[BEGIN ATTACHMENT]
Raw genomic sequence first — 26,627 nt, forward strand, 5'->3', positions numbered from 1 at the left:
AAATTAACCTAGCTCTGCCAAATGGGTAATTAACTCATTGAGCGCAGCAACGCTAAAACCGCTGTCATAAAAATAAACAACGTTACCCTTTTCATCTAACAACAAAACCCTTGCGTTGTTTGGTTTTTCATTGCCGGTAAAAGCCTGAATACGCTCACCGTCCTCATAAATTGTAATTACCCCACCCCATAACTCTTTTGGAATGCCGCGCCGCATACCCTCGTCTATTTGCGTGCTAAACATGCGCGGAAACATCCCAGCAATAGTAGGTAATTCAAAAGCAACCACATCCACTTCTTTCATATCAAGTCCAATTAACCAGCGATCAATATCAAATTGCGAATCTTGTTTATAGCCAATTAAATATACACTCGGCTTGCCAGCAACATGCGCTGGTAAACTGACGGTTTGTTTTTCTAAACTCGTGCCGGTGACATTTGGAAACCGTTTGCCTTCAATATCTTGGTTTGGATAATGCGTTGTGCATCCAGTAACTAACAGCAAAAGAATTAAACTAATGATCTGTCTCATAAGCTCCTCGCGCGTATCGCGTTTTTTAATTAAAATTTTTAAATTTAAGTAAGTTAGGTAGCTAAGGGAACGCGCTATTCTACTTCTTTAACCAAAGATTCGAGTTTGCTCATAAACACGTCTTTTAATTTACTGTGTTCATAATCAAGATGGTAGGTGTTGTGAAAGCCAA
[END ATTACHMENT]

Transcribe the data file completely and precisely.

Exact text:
Raw genomic sequence first — 26,627 nt, forward strand, 5'->3', positions numbered from 1 at the left:
AAATTAACCTAGCTCTGCCAAATGGGTAATTAACTCATTGAGCGCAGCAACGCTAAAACCGCTGTCATAAAAATAAACAACGTTACCCTTTTCATCTAACAACAAAACCCTTGCGTTGTTTGGTTTTTCATTGCCGGTAAAAGCCTGAATACGCTCACCGTCCTCATAAATTGTAATTACCCCACCCCATAACTCTTTTGGAATGCCGCGCCGCATACCCTCGTCTATTTGCGTGCTAAACATGCGCGGAAACATCCCAGCAATAGTAGGTAATTCAAAAGCAACCACATCCACTTCTTTCATATCAAGTCCAATTAACCAGCGATCAATATCAAATTGCGAATCTTGTTTATAGCCAATTAAATATACACTCGGCTTGCCAGCAACATGCGCTGGTAAACTGACGGTTTGTTTTTCTAAACTCGTGCCGGTGACATTTGGAAACCGTTTGCCTTCAATATCTTGGTTTGGATAATGCGTTGTGCATCCAGTAACTAACAGCAAAAGAATTAAACTAATGATCTGTCTCATAAGCTCCTCGCGCGTATCGCGTTTTTTAATTAAAATTTTTAAATTTAAGTAAGTTAGGTAGCTAAGGGAACGCGCTATTCTACTTCTTTAACCAAAGATTCGAGTTTGCTCATAAACACGTCTTTTAATTTACTGTGTTCATAATCAAGATGGTAGGTGTTGTGAAAGCCAA